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“Bite-Size Bits of Local, National, and Global History”
“Bite-Size Bits of Local, National, and Global History”
Near Mechanicsville in Hanover County, Virginia — The American South (Mid-Atlantic)
 

The Reading Room

 
 
The Reading Room Marker image. Click for full size.
By Pete Payette, March 24, 2018
1. The Reading Room Marker
Inscription. On this site in 1743 ordinary colonists began the successful struggle for greater civil and religious liberty, and inspired a series of events that changed the course of American history. Four years earlier the English evangelist, George Whitefield, preached a sermon at the Bruton Parish Anglican Church in Williamsburg, Virginia. His sermon emphasizing the need for a personal religious experience was enthusiastically received, and subsequently published and widely read throughout the colony. During the previous decade increasing numbers of Anglicans dissented from the state church to gather in homes to study the Bible and read religious material similar to Whitefield's sermon.

As this "Great Awakening" emerged the dissenting population grew, prompting men like Samuel Morris, a Hanover County brick mason, to petition the colonial government for the right to build "reading rooms" like this one. By the time the Reverend Samuel Davies arrived in Virginia in 1747, three more reading rooms had developed in other locations. The dissenter movement understandably alarmed the Anglican clergy who charged them with disturbing the peace, and filed complaints with the civil authorities. The Colonial Governor William Gooch issued the following proclamation and directed that it be widely distributed only ten days before Davies arrived
The Reading Room image. Click for full size.
By Pete Payette, March 24, 2018
2. The Reading Room
in Williamsburg to petition for his license to preach.

Transcript of above document:

Virginia sc.
By the Honble Sir William Gooch Baronet his Majesty's Lieutenant Governor and Commander in Chief of the Colony and Dominion of Virginia

A Proclamation

Whereas It is represented to me that several Itinerate Preachers have lately crept into this colony and that the Suffering these Corrupters of our Faith and true Religion to propagate their shocking Doctrines may be of mischievous Consequences. I have therefore thought fit by and with the Advice of his Majesty's Council to issue this Proclamation strictly requiring all Magistrates and Officers to discourage and prohibit as far as they legally can all Itinerant Preachers whether New-Light Men Moravians, or Methodists, from Teaching Preaching or holding any Meeting in this Colony: And that all Persons be enjoined to be aiding and assisting to that Purpose.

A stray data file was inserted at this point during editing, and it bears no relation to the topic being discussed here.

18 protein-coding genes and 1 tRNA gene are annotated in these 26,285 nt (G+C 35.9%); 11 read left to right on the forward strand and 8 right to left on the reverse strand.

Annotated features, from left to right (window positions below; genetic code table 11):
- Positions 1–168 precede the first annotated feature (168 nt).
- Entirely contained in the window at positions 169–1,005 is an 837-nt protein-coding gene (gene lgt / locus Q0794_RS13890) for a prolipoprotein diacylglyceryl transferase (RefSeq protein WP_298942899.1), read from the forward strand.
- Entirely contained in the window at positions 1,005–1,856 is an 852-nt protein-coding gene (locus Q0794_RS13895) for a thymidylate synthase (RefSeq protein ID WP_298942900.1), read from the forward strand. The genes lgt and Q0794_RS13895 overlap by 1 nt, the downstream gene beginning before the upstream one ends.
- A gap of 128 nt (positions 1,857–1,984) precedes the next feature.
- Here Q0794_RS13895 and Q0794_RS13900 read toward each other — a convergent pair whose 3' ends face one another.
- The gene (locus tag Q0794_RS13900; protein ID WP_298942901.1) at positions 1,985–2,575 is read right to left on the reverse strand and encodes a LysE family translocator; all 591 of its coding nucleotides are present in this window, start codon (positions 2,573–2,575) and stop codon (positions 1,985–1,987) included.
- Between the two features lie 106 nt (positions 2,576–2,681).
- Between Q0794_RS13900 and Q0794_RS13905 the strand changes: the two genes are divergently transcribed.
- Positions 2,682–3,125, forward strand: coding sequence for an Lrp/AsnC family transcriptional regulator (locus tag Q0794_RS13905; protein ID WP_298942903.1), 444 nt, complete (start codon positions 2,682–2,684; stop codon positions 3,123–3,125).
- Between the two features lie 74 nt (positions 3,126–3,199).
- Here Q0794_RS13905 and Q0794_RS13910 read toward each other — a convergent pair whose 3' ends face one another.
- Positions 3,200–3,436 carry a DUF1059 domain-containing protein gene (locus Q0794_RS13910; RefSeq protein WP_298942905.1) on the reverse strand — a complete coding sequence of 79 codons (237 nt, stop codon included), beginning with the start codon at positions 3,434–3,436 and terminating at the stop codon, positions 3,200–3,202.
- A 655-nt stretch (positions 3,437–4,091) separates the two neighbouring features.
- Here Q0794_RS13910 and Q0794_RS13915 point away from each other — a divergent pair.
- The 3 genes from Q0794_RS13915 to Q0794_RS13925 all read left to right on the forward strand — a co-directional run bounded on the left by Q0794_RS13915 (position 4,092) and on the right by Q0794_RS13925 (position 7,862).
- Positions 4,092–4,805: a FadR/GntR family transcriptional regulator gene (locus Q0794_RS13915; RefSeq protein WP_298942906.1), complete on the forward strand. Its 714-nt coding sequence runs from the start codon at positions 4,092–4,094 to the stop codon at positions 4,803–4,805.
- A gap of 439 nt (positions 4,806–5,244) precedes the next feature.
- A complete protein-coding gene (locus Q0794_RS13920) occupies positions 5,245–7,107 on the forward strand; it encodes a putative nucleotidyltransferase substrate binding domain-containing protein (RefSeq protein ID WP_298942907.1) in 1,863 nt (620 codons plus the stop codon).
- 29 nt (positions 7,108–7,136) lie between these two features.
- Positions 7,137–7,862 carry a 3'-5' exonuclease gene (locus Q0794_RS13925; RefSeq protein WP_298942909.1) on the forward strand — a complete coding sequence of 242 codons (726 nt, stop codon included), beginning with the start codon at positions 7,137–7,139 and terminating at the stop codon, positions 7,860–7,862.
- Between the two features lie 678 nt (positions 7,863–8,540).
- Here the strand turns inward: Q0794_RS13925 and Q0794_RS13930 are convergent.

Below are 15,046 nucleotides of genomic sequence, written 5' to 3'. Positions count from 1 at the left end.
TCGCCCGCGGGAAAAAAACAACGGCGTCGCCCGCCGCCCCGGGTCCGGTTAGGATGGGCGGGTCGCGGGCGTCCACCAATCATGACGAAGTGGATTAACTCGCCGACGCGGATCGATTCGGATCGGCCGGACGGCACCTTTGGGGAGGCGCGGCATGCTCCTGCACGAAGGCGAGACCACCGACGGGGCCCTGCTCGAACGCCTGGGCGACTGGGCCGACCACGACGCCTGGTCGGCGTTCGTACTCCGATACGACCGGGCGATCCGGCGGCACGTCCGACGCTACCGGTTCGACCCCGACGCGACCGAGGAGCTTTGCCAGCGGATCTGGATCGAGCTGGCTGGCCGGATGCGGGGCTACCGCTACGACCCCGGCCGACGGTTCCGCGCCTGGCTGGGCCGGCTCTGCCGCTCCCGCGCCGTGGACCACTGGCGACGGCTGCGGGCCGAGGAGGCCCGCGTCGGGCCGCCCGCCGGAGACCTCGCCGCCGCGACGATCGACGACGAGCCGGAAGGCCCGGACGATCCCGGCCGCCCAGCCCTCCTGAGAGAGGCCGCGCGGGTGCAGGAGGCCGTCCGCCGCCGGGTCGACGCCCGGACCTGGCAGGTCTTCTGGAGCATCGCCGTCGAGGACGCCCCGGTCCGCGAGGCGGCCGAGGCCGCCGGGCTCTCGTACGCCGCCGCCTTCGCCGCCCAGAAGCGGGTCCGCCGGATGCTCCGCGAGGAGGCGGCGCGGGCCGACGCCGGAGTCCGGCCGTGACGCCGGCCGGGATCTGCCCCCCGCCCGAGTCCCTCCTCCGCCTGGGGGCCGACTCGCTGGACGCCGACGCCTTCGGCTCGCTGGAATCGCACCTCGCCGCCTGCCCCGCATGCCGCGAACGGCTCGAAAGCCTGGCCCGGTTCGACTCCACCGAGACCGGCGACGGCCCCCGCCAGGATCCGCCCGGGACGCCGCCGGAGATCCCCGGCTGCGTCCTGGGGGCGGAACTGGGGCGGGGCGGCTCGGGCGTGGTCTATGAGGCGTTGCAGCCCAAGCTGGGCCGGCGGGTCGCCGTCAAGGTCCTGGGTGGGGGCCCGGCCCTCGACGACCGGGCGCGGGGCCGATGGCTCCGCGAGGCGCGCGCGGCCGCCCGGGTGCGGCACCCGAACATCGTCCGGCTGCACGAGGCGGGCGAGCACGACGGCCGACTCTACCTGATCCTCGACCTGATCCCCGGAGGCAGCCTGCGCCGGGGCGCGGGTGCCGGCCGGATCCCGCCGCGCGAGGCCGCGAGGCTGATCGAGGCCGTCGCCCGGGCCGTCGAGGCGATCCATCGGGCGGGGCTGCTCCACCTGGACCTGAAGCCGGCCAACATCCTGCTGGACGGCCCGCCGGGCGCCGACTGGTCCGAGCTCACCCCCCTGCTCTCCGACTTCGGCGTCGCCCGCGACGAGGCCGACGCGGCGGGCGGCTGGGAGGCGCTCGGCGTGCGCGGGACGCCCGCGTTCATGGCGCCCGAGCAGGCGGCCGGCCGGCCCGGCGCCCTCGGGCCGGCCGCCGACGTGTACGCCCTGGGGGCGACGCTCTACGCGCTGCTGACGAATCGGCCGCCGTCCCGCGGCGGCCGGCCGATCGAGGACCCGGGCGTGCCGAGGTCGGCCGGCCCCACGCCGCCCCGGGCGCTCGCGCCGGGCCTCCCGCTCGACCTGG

Given under my Hand at Williamsburgh this third day of April 1747 and in the xx Year of his Majesty's Reign.
William Gooch

God Save the King.

 
Location. 37° 38.691′ N, 77° 19.835′ W. Marker is near Mechanicsville, Virginia, in Hanover County. Marker can be reached from the intersection of Heatherwood Drive (County Route 1750) and Rural Point Road (County Route 643). Touch for map. Marker is at or near this postal address: 6411 Heatherwood Drive, Mechanicsville VA 23116, United States of America.
 
Other nearby markers. At least 8 other markers are within walking distance of this marker. Site of Polegreen (within shouting distance of this marker); Polegreen Church (within shouting distance of this marker); a different marker also named Polegreen Church (within shouting distance of this marker); a different marker also named Polegreen Church (within shouting distance of this marker); Welcome to Historic Polegreen Church (within shouting distance of this marker); The Polegreen Story (within shouting distance of this marker); Historic Polegreen Church (about 400 feet away, measured in a direct line); Battle of Totopotomoy Creek (about 600 feet away). Touch for a list and map of all markers in Mechanicsville.
 
Categories. Churches & ReligionColonial Era
 
 
Credits. This page was last revised on March 26, 2018. This page originally submitted on March 25, 2018, by Pete Payette of Orange, Virginia. This page has been viewed 57 times since then. Photos:   1, 2. submitted on March 25, 2018, by Pete Payette of Orange, Virginia. • Andrew Ruppenstein was the editor who published this page.
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